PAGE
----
Conclusion Top


PSCCT is an uncommon and aggressive entity which usually has a poor prognosis. The median survival period is less than a year. Unguided FNAC may not play an important role in the preoperative assessment of the tumor. The complete excision of the tumor is the only convincing prognostic factor; the role of chemoradiation still remains controversial. The patients usually succumb to death due to widespread local metastasis and extensive local invasion.

Acknowledgment

We would like to acknowledge Dr. Ashok Singh (Assistant Professor, Department of Radiotherapy) and Dr. Mithun Bhoyar (Assistant Professor, Department of Radiodiagnosis), MGIMS, Sevagram, Wardha, Maharashtra, India for details of radiotherapy and radiological investigations of both patients.

Declaration of patient consent

The authors certify that they have obtained all appropriate patient consent forms. In the form the patients have given their consent for their images and other clinical information to be reported in the journal. The patients understand that their names and initials will not be published and due efforts will be made to conceal their identity, but anonymity cannot be guaranteed.

Financial support and sponsorship

Nil.

Conflicts of interest

There are no conflicts of interest.



 
  References Top

1.
Struller F, Senne M, Falch C, Kirschniak A, Konigsrainer A, Muller S. Primary squamous cell carcinoma of the thyroid: Case report and systematic review of the literature. Int J Surg Case Rep 2017;37:36-40.  Back to cited text no. 1
    
2.
Lui JT, Khalil MN, Chandarana SP. Primary squamous cell of the thyroid-an abbreviated clinical presentation. J Otolaryngol Head Neck Surg 2014;43:17.  Back to cited text no. 2
    
3.
Chavan RN, Chikkala B, Biswas C, Biswas S, Sarkar DK. Primary Squamous Cell Carcinoma of Thyroid: A Rare Entity. Case Rep Pathol. 2015;2015:838079. doi:10.1155/2015/838079.  Back to cited text no. 3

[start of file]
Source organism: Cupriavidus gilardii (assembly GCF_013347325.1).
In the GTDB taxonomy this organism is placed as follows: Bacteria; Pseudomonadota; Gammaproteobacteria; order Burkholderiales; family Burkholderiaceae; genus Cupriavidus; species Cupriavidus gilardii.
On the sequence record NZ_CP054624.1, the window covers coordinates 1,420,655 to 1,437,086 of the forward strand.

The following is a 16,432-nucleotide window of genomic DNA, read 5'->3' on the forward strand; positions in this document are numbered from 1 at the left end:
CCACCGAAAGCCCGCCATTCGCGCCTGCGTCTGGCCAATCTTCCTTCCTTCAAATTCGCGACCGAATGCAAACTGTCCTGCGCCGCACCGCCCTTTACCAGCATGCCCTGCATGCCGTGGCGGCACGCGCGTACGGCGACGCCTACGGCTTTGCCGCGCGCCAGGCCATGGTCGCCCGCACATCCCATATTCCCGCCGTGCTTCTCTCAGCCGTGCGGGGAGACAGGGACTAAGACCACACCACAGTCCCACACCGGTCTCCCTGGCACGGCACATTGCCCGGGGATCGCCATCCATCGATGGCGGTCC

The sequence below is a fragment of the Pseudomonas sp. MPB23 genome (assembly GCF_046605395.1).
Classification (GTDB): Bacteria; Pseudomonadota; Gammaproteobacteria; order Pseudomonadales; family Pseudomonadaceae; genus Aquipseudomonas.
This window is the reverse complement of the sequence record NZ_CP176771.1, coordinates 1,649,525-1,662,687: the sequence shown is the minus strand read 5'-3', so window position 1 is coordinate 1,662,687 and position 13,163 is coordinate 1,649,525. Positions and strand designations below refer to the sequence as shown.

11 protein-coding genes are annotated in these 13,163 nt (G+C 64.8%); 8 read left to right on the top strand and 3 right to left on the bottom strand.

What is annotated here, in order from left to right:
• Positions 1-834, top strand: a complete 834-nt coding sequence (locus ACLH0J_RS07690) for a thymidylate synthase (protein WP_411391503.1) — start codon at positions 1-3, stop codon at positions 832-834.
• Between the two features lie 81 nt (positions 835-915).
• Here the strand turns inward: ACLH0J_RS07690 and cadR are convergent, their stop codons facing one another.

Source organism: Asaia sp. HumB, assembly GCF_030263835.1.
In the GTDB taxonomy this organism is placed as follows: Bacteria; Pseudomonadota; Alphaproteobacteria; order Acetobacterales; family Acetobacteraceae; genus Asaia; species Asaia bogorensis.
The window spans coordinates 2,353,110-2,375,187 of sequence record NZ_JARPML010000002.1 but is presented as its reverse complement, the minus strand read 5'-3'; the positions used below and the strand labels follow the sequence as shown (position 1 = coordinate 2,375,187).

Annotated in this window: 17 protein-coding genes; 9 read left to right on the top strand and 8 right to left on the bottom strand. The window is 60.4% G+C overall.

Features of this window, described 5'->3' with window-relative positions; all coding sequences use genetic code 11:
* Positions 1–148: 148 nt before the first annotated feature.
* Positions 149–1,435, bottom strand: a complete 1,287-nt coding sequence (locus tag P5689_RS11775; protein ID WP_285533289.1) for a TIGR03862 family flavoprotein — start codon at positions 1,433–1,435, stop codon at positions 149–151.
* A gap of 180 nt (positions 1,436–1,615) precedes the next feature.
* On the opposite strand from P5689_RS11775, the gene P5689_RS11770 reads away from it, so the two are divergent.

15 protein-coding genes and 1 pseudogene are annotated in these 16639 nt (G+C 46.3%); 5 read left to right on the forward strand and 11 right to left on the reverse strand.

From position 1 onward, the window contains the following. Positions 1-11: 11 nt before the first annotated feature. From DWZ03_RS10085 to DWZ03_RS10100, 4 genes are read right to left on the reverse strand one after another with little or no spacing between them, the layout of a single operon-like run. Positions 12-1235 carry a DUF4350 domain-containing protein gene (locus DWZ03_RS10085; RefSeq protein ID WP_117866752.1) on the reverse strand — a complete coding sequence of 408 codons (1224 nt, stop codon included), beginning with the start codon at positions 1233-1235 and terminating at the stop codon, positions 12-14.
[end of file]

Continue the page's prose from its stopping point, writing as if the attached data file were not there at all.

4.
Sapalidis K, Anastasiadis I, Panteli N, Strati TM, Liavas L, Poulios C, et al. Primary squamous cell carcinoma of the thyroid gland. J Surg Case Rep 2014;2014:65-8.  Back to cited text no. 4
    
5.
Ibrahim MI, Jusoh YR, Adam NN, Mohamad I. Primary squamous cell carcinoma of the thyroid gland. Iran J Otorhinolaryngol 2018;30:65-8.  Back to cited text no. 5
    
6.
Tunio MA, Al Asiri M, Fagih M, Akasha R. Primary squamous cell carcinoma of thyroid: A case report and review of literature. Head Neck Oncol 2012;4:8.  Back to cited text no. 6
    
7.
Lam KY, Lo CY, Liu MC. Primary squamous cell carcinoma of the thyroid gland: An entity with aggressive clinical behaviour and distinctive cytokeratin expression profiles. Histopathology 2001;39:279-86.  Back to cited text no. 7
    
8.
Oktay MH, Smolkin MB, Williams M, Cajigas A. Metastatic anaplastic carcinoma of the thyroid mimicking squamous cell carcinoma: Report of a case of a challenging cytologic diagnosis. Acta Cytol 2006;50:201-4.  Back to cited text no. 8
    
9.
Makay O, Kaya T, Ertan Y, Icoz G, Akyildiz M, Yilmaz M, et al. Primary squamous cell carcinoma of the thyroid: Report of three cases. Endocr J 2008;55:359-64.  Back to cited text no. 9
    
10.
Kashima K, Hashimoto H, Nishida H, Arakane M, Yada N, Daa T, et al. Significant expression of thyroid transcription factor-1 in pulmonary squamous cell carcinoma detected by PT24 monoclonal antibody and CSA-II system. Appl Immunohistochem Mol Morphol 2014;22:119-24.  Back to cited text no. 10
    
11.
Koyama S, Fujiwara K, Nosaka K, Fukuhara T, Morisaki T, Miyake N, et al. Immunohistochemical features of primary pure squamous cell carcinoma in the thyroid: An autopsy case. Case Rep Oncol 2018;11:418-24.  Back to cited text no. 11
    
12.
Cho JK, Woo SH, Park J, Kim MJ, Jeong HS. Primary squamous cell carcinomas in the thyroid gland: An individual participant data meta-analysis. Cancer Med 2014;3:1396-403.  Back to cited text no. 12
    


    Figures

  [Figure 1], [Figure 2], [Figure 3], [Figure 4], [Figure 5], [Figure 6]